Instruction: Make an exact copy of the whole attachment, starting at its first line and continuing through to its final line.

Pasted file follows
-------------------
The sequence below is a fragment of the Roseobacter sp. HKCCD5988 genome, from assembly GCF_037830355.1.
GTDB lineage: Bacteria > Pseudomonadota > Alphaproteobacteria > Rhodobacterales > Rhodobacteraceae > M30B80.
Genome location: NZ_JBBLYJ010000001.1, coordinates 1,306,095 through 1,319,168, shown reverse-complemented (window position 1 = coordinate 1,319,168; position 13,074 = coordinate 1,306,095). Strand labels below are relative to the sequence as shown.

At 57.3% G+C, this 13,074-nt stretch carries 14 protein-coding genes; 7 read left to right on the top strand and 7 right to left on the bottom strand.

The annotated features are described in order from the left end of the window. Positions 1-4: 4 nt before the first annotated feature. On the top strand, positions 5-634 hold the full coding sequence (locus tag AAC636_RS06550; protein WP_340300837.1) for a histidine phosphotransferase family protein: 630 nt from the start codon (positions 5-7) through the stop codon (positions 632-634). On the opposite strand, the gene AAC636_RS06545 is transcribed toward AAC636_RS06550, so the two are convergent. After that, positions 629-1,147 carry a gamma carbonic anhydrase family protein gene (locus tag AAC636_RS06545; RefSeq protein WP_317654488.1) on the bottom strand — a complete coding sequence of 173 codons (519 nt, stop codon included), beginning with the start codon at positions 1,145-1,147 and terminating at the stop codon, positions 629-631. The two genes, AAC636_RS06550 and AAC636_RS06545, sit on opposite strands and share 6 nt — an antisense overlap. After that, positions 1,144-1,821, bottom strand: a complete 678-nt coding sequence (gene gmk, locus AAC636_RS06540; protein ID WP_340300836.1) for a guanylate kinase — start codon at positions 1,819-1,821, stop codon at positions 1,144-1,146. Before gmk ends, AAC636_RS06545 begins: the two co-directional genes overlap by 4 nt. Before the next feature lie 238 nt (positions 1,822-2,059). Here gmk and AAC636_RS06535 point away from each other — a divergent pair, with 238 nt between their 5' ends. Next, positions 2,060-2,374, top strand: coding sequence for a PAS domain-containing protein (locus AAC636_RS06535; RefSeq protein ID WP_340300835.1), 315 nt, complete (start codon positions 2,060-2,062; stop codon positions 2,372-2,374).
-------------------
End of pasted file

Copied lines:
The sequence below is a fragment of the Roseobacter sp. HKCCD5988 genome, from assembly GCF_037830355.1.
GTDB lineage: Bacteria > Pseudomonadota > Alphaproteobacteria > Rhodobacterales > Rhodobacteraceae > M30B80.
Genome location: NZ_JBBLYJ010000001.1, coordinates 1,306,095 through 1,319,168, shown reverse-complemented (window position 1 = coordinate 1,319,168; position 13,074 = coordinate 1,306,095). Strand labels below are relative to the sequence as shown.

At 57.3% G+C, this 13,074-nt stretch carries 14 protein-coding genes; 7 read left to right on the top strand and 7 right to left on the bottom strand.

The annotated features are described in order from the left end of the window. Positions 1-4: 4 nt before the first annotated feature. On the top strand, positions 5-634 hold the full coding sequence (locus tag AAC636_RS06550; protein WP_340300837.1) for a histidine phosphotransferase family protein: 630 nt from the start codon (positions 5-7) through the stop codon (positions 632-634). On the opposite strand, the gene AAC636_RS06545 is transcribed toward AAC636_RS06550, so the two are convergent. After that, positions 629-1,147 carry a gamma carbonic anhydrase family protein gene (locus tag AAC636_RS06545; RefSeq protein WP_317654488.1) on the bottom strand — a complete coding sequence of 173 codons (519 nt, stop codon included), beginning with the start codon at positions 1,145-1,147 and terminating at the stop codon, positions 629-631. The two genes, AAC636_RS06550 and AAC636_RS06545, sit on opposite strands and share 6 nt — an antisense overlap. After that, positions 1,144-1,821, bottom strand: a complete 678-nt coding sequence (gene gmk, locus AAC636_RS06540; protein ID WP_340300836.1) for a guanylate kinase — start codon at positions 1,819-1,821, stop codon at positions 1,144-1,146. Before gmk ends, AAC636_RS06545 begins: the two co-directional genes overlap by 4 nt. Before the next feature lie 238 nt (positions 1,822-2,059). Here gmk and AAC636_RS06535 point away from each other — a divergent pair, with 238 nt between their 5' ends. Next, positions 2,060-2,374, top strand: coding sequence for a PAS domain-containing protein (locus AAC636_RS06535; RefSeq protein ID WP_340300835.1), 315 nt, complete (start codon positions 2,060-2,062; stop codon positions 2,372-2,374).